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The Top 10 Mistakes That Candidates Make During Debates (and How to Avoid Them)

Television can create a president, or it can destroy a candidate.

Newspapers can put politicians’ positions into context. Websites can expose the skeletons they’ve hidden. Social media tells them what’s on voters’ minds. But when it comes to politics, TV still rules — hence Republican candidates’ obsession with preparing for the upcoming debates.

On Aug. 6, 10 of the 17 major presidential candidates from the Republican Party will engage in the first televised debate of the season. Of course, being left out of the first debate might mean the end of many candidates’ presidential aspirations. But for those who make the cut (the top 10 candidates onstage will be chosen based on their national polling averages), this is a chance to gain some momentum and potentially impact the Iowa caucus in February.

After more than three decades working in television, I have witnessed many political debates. These are, in my opinion, the 10 mistakes that candidates make most frequently.

1. Focusing on the wrong audience: The audience that really matters is the one watching on television, not the one sitting in the debate venue. Taking cues from the live audience and responding to yelling, jeering or even silence can be damaging. You have to think about the eyes that are watching you on TV. Nothing more.

2. Making the moderator your enemy: The host is just asking questions and facilitating the conversation. Responding to the other candidates is enough. You don’t need to fight with the moderator, too.

3. Forgetting to create “TV moments”: Make strong, clear and short statements that can be turned into so-called TV moments that can go viral. Few will watch a rerun of an entire debate, but the highlights will be replayed on smartphones and, in turn, remembered. (Example: Almost 27 years ago, then-Sen. Lloyd Bentsen pointed out during a debate that a young Dan Quayle was “no Jack Kennedy.” It’s a moment that people still remember vividly.)

4. Repeating insults: Candidates should never repeat an offense, allegation or insult that has been leveled against them. Do so, and that will be the headline.

5. Neglecting to respond to an attack: There’s nothing worse than a weak candidate who shies away from answering an attack. However, candidates need to respond proportionally, then return to their message. This technique is known as the “block and circle”– block the attack, then circle back to the issues you want to discuss.

6. Getting angry: If you get mad, you lose. Optimistic candidates win more elections than angry ones. A candidate that loses his or her cool stops looking presidential very quickly.

7. Neglecting to plan ahead: Think of what you want the next day’s headlines to be, and insist on sticking to your message. Prepare a strategy, but if things suddenly change, you need to have enough flexibility and mental clarity to adapt.

8. Forgetting that looks matter: Television is a visual medium, so your message needs to be enhanced by the right clothes and a body language that conveys self-assuredness. Sometimes during a debate, the image that a candidate projects matters more than what he says. So look at the camera. Relax that face. Loosen those hands. Stand up straight. And smile only when it feels natural. There’s nothing worse than a fake smile. Also, don’t be a robot. Robots don’t win elections.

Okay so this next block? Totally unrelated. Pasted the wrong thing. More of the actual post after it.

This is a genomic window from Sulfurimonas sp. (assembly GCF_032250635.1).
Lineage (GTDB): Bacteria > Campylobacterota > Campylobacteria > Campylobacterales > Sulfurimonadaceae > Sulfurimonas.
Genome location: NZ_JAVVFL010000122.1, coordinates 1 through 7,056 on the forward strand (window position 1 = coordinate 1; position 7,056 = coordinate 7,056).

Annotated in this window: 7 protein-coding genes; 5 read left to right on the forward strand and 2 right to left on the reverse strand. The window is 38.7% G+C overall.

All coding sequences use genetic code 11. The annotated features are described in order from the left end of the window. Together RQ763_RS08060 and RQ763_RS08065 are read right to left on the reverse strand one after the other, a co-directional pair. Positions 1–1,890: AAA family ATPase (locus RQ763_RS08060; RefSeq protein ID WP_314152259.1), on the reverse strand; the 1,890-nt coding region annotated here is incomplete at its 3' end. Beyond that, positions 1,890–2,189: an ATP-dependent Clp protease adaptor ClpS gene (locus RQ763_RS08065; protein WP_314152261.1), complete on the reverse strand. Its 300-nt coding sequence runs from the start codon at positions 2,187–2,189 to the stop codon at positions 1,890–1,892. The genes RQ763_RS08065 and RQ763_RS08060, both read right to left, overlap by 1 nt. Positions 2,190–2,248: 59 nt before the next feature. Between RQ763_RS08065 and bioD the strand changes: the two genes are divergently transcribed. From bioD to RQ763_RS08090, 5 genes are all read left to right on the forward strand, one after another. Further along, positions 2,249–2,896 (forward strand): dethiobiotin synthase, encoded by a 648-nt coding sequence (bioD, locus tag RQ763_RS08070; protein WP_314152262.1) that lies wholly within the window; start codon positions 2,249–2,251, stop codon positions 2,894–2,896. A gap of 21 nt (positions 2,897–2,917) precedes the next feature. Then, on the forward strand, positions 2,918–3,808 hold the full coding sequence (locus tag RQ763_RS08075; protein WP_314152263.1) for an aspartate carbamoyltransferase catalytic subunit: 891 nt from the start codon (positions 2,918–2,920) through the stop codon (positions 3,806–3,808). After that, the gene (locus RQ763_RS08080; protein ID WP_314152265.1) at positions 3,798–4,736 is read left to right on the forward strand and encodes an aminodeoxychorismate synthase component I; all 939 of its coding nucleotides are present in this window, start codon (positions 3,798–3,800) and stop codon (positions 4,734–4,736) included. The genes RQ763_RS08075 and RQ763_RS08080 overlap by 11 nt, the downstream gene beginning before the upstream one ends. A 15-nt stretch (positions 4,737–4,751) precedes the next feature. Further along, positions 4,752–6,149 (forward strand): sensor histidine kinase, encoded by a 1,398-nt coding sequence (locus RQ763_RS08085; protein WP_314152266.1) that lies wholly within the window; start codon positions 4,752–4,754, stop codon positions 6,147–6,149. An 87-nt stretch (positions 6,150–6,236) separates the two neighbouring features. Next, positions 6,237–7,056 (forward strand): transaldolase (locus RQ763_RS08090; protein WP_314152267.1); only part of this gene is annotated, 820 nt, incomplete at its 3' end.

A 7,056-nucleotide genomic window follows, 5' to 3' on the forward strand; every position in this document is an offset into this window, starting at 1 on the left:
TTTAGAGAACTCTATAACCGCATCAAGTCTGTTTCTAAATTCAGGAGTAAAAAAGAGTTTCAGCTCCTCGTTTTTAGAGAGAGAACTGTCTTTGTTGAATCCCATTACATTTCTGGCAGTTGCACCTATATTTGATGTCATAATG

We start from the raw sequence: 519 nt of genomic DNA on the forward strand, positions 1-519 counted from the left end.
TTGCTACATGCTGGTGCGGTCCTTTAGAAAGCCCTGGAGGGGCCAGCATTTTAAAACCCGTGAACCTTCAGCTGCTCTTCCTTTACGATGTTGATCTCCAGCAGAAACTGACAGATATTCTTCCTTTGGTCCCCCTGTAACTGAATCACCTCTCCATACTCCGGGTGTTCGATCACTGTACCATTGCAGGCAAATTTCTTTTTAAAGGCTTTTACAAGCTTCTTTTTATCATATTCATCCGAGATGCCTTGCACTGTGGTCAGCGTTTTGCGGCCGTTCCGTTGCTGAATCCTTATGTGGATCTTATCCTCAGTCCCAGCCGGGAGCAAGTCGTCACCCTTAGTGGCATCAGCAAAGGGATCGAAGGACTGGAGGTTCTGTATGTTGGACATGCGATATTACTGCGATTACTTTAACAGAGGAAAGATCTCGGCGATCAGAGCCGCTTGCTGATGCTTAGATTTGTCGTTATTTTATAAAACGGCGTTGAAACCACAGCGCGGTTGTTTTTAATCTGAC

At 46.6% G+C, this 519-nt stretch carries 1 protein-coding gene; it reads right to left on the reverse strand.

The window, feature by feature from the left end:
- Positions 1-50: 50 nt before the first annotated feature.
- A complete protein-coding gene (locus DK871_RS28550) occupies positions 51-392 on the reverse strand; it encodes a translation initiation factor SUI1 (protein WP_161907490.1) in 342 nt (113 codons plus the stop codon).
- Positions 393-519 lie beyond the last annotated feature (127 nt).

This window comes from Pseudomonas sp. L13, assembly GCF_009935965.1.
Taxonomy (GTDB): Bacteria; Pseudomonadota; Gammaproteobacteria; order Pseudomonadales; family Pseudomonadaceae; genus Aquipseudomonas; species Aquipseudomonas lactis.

9. Not practicing enough: Debates are the Olympics of politics, and only the best and well-prepared win. There’s a lot at stake, and it’s OK to be nervous, but the only thing you can do to counter that nervousness is to practice. So memorize at least five messages and five answers to questions that are likely to be asked — none should be more than 30 seconds long.

10. Forgetting to be yourself: This one might seem obvious, but it’s a mistake candidates make often — perhaps understandably so. Television is an absolutely artificial medium. Everything is artificial: the mics, the lights, the makeup, the set. This is why the hardest thing to do on television is be natural. Also, television amplifies the small details. So don’t pretend to be anyone else. Use the language you use every day. The only way to survive to a televised debate is to be yourself.

By Jorge Ramos Avalos.

(August 5, 2015)

Image by: Peter Miller

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Jorge Ramos has been the anchorman for Noticiero Univision since 1986. He writes a weekly column for more than 40 newspapers in the United States and Latin America, and provides daily radio commentary for the Radio Univision network. Ramos also hosts Al Punto, Univision’s weekly public affairs program offering analysis of the week’s top stories, and Fusion’s AMERICA with Jorge Ramos, a news program geared towards young adults. Ramos has won eight Emmy awards and is the author of ten books, most recently, STRANGER - The Challenge of a Latino Immigrant in the Trump Era.

A survey conducted by the Pew Hispanic Center found that Ramos is the second most recognized Latino leader in the country. Latino Leaders magazine chose him as one of “The Ten Most Admired Latinos” and “101 Top Leaders of the Latino Community in the U.S.”

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